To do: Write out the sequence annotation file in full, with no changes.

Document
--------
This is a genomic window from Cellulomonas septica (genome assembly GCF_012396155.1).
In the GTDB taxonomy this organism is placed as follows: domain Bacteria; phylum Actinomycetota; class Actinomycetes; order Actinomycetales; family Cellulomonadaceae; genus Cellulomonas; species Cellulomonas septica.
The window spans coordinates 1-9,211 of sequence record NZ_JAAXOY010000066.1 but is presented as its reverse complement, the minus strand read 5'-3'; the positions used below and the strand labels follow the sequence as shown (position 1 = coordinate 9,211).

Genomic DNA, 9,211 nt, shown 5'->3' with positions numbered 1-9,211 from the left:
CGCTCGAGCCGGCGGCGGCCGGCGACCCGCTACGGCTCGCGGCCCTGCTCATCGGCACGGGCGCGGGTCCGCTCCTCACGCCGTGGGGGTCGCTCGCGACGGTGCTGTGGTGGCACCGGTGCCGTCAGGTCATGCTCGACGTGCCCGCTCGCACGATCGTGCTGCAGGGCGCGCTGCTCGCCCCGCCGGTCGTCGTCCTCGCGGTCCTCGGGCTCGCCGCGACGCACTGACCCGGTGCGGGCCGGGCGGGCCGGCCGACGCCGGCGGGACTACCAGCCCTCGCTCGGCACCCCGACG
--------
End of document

This is a genomic window from Cellulomonas septica (genome assembly GCF_012396155.1).
In the GTDB taxonomy this organism is placed as follows: domain Bacteria; phylum Actinomycetota; class Actinomycetes; order Actinomycetales; family Cellulomonadaceae; genus Cellulomonas; species Cellulomonas septica.
The window spans coordinates 1-9,211 of sequence record NZ_JAAXOY010000066.1 but is presented as its reverse complement, the minus strand read 5'-3'; the positions used below and the strand labels follow the sequence as shown (position 1 = coordinate 9,211).

Genomic DNA, 9,211 nt, shown 5'->3' with positions numbered 1-9,211 from the left:
CGCTCGAGCCGGCGGCGGCCGGCGACCCGCTACGGCTCGCGGCCCTGCTCATCGGCACGGGCGCGGGTCCGCTCCTCACGCCGTGGGGGTCGCTCGCGACGGTGCTGTGGTGGCACCGGTGCCGTCAGGTCATGCTCGACGTGCCCGCTCGCACGATCGTGCTGCAGGGCGCGCTGCTCGCCCCGCCGGTCGTCGTCCTCGCGGTCCTCGGGCTCGCCGCGACGCACTGACCCGGTGCGGGCCGGGCGGGCCGGCCGACGCCGGCGGGACTACCAGCCCTCGCTCGGCACCCCGACG